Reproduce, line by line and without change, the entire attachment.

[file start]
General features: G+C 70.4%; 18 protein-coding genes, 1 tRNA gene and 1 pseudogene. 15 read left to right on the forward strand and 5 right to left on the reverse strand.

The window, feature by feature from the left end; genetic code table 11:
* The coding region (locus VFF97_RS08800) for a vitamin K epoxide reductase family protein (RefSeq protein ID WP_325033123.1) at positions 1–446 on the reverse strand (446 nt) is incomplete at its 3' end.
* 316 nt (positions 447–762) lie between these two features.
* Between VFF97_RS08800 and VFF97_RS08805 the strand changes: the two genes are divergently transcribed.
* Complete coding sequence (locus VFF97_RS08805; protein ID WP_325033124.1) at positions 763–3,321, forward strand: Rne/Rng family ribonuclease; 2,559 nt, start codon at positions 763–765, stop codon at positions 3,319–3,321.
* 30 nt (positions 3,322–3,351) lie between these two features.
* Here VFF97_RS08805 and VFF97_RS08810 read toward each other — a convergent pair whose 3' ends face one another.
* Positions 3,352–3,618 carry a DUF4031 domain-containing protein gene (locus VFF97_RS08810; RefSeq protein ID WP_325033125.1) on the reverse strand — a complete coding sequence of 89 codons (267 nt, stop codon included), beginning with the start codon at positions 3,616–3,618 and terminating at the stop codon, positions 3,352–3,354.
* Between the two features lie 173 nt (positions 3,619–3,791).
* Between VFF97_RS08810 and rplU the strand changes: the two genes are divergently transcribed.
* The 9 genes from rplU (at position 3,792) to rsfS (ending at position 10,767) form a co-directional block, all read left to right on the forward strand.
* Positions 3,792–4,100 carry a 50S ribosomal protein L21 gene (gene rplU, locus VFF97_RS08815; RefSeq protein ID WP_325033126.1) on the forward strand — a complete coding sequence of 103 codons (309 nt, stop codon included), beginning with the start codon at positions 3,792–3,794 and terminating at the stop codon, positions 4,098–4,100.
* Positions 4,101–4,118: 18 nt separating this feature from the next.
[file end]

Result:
General features: G+C 70.4%; 18 protein-coding genes, 1 tRNA gene and 1 pseudogene. 15 read left to right on the forward strand and 5 right to left on the reverse strand.

The window, feature by feature from the left end; genetic code table 11:
* The coding region (locus VFF97_RS08800) for a vitamin K epoxide reductase family protein (RefSeq protein ID WP_325033123.1) at positions 1–446 on the reverse strand (446 nt) is incomplete at its 3' end.
* 316 nt (positions 447–762) lie between these two features.
* Between VFF97_RS08800 and VFF97_RS08805 the strand changes: the two genes are divergently transcribed.
* Complete coding sequence (locus VFF97_RS08805; protein ID WP_325033124.1) at positions 763–3,321, forward strand: Rne/Rng family ribonuclease; 2,559 nt, start codon at positions 763–765, stop codon at positions 3,319–3,321.
* 30 nt (positions 3,322–3,351) lie between these two features.
* Here VFF97_RS08805 and VFF97_RS08810 read toward each other — a convergent pair whose 3' ends face one another.
* Positions 3,352–3,618 carry a DUF4031 domain-containing protein gene (locus VFF97_RS08810; RefSeq protein ID WP_325033125.1) on the reverse strand — a complete coding sequence of 89 codons (267 nt, stop codon included), beginning with the start codon at positions 3,616–3,618 and terminating at the stop codon, positions 3,352–3,354.
* Between the two features lie 173 nt (positions 3,619–3,791).
* Between VFF97_RS08810 and rplU the strand changes: the two genes are divergently transcribed.
* The 9 genes from rplU (at position 3,792) to rsfS (ending at position 10,767) form a co-directional block, all read left to right on the forward strand.
* Positions 3,792–4,100 carry a 50S ribosomal protein L21 gene (gene rplU, locus VFF97_RS08815; RefSeq protein ID WP_325033126.1) on the forward strand — a complete coding sequence of 103 codons (309 nt, stop codon included), beginning with the start codon at positions 3,792–3,794 and terminating at the stop codon, positions 4,098–4,100.
* Positions 4,101–4,118: 18 nt separating this feature from the next.